Saturday 21 February 2009

After the snow, the damaged woods

A week of above freezing temperatures has seen the snow pack dwindle and shrink, reduced now to large patches in shady spots. The ground is sodden, the streams swollen and the air grey and damp. The high hills have been mostly shrouded in cloud. The excitement of the blizzards, the bright whiteness of the snow covered landscape, the thrill of the hard frosts have all gone, replaced by dampness and dullness. No, not dullness, nature is never dull. Just less immediately spectacular, less instantly stimulating, but still interesting. And the most interesting aspect of nature in recent days is the big change to the forest.

Wandering through the now soft and subtle woods the aftermath of the heavy snowfall is apparent everywhere. Branches litter the ground; massive boughs ripped off Scots pines high above, thin birches snapped off twenty feet above the ground, aspen split where the trunks divide. Look high into the trees and fresh ragged tears are visible everywhere. Whole trees have been toppled or tipped over to lean at alarming angles. Supple trees like birches and rowan have been bent into great arches. Many tracks are almost impassable, blocked by a tangle of bent, broken and fallen branches. In nearly twenty years of wandering these woods, during which time big wind storms have downed trees and snapped branches, I have never seen such extensive damage before. Nowhere is out of sight of wounded trees. Why has this happened? Because there has not been heavy snow like this, falling in windless conditions and sticking to the trees, in many, many years. Since the last such snowfall the trees have grown, shaking off the lighter snowfalls, until this fall was too big and heavy for them to bear. If it snowed like this every few years the trees would never grow to be so susceptible. Most will survive of course and the scars will soon darken and be less noticeable. The woods will go on.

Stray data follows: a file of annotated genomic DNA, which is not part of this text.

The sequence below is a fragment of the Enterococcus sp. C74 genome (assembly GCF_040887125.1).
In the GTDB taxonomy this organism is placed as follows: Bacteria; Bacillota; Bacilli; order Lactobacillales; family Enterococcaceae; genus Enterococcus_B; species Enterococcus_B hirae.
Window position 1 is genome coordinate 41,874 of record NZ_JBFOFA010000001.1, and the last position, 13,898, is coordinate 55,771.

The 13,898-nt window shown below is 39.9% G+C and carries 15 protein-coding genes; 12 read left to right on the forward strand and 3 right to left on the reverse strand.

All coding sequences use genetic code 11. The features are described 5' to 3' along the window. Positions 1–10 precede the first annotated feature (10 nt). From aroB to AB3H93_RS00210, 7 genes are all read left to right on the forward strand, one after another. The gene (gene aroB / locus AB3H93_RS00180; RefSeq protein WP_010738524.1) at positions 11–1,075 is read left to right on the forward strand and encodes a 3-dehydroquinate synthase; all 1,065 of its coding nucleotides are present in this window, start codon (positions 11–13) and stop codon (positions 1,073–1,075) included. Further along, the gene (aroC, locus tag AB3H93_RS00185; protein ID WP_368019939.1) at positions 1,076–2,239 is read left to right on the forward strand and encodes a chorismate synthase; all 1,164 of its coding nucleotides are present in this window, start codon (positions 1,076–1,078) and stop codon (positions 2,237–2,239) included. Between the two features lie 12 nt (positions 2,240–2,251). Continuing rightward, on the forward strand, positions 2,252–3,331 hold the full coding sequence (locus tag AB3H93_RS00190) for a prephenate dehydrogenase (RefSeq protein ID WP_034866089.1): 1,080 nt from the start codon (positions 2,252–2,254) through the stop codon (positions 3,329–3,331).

Photo info: Snow damaged birch trees. Canon EOS 450D, Canon EF-S 18-55mm IS@36mm, 1/50@F5.6, ISO 800, raw file converted to JPEG in Lightroom 2.


  1. All related to your earlier, Darwinian post, Chris...

  2. Indeed. In areas with regular heavy snowfall the trees have short downward sloping branches.

  3. A microcosm of the power of nature to shape the landscape. Is this why we backpack into the wilds-to experience the reality of the natural world. Not always pretty, sometimes humbling and always awe inspiring!

  4. Love the colours in that photo Chris.
    Has a Monet feel to it.
    Mike fae Dundee

  5. Thanks Mike. The hazy, damp air did give an Impressionistic look to the woods!